What makes The Damnation of Theron Ware so brilliantly perceptive is the way it plays upon doubt, temptation and the desire to experience the intoxicating pleasures of life to the full. In the course of his work as a Methodist pastor in small-town America Theron Ware comes into contact with people very different, and to his mind considerably more exciting than he is himself. Take Celia Madden for example (that's her on the cover above): flame-haired, free-spirited and stunningly beautiful. Unsurprisingly when Celia takes Theron back to her heavily-draped rooms full of religious art and erotic sculptures and plays him Chopin nocturnes on her piano he emerges, sometime later, bewitched, bothered, bewildered and besotted. The poor chap is never quite the same again: at one point he even has a mystical vision of Celia's face overlaid upon that of the Virgin Mary in a stained glass church window.

The Victorian attitude to the New Woman, the generic term for the independently-minded women who came to prominence in the 1880s and 1890s, was curiously contradictory. For her critics, who were by no means all male, she was stereotyped - in an extremely contradictory fashion - as either a mannish, child-hating lesbian or else as a sexually predatory vamp. Celia Madden, with her charm, charisma and disregard for convention, is the embodiment of the latter variety. Similarly Theron's encounter with the atheist scientist Dr Ledsmar, a man who performs sinister experiments upon his collection of lizards and bees and who dopes his Chinese manservant with increasingly heroic doses of laudanum simply to observe the consequences leaves Theron questioning his drearily out-dated notion of morality. The local Catholic priest, meanwhile, Father Forbes, has a very free take on theological doctrine which reduces Theron to feelings of hopeless inferiority. In his attempts to be more like his new friends Theron abandons the very traits - respect, decency, diligence - that first brought him success. In turn Celia Madden, Dr Ledsmar and Father Forbes find Theron's plays at being more progressive both feeble and embarrassing. Morality clashes with amorality; the past clashes with the future; small town America clashes with the birth of the modern and the desire to do good works for the many clashes with the pursuit of individual desire and pleasure.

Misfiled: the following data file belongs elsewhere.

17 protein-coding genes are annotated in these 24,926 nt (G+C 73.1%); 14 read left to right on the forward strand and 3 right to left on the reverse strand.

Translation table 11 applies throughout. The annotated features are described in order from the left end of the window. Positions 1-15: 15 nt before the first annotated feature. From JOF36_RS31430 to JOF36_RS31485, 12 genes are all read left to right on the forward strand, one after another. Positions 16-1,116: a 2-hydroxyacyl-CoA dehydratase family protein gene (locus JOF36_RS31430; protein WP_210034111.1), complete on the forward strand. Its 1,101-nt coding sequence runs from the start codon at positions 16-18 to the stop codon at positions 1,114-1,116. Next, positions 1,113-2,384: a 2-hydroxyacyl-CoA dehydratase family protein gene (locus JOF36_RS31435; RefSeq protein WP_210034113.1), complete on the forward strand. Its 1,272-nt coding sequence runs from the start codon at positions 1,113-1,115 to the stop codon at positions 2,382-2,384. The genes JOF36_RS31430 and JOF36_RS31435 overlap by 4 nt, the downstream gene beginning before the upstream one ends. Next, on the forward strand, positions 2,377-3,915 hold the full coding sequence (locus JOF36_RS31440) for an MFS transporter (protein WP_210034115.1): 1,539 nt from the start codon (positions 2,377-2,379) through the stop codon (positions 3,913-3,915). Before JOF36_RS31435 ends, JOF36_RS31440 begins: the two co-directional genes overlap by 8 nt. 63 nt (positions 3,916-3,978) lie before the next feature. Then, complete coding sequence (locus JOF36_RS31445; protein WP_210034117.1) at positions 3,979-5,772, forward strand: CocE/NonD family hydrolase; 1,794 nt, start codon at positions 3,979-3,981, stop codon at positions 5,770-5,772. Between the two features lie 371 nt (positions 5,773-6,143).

Harold Frederic

(Above: Harold Frederic, barely-known author of unfairly-neglected masterpiece. Life can be cruel ...)

The English title for Harold Frederic's book was Illumination. The twist being that the 'illumination' Theron achieves comes at the cost of spiritual and moral decay and only serves to leave the surrounding darkness more profound. As a morality tale on the dangers of temptation it is a fine novel. As a depiction of fin de siècle fear, anxiety and hedonistic pleasure it is up there with the very best.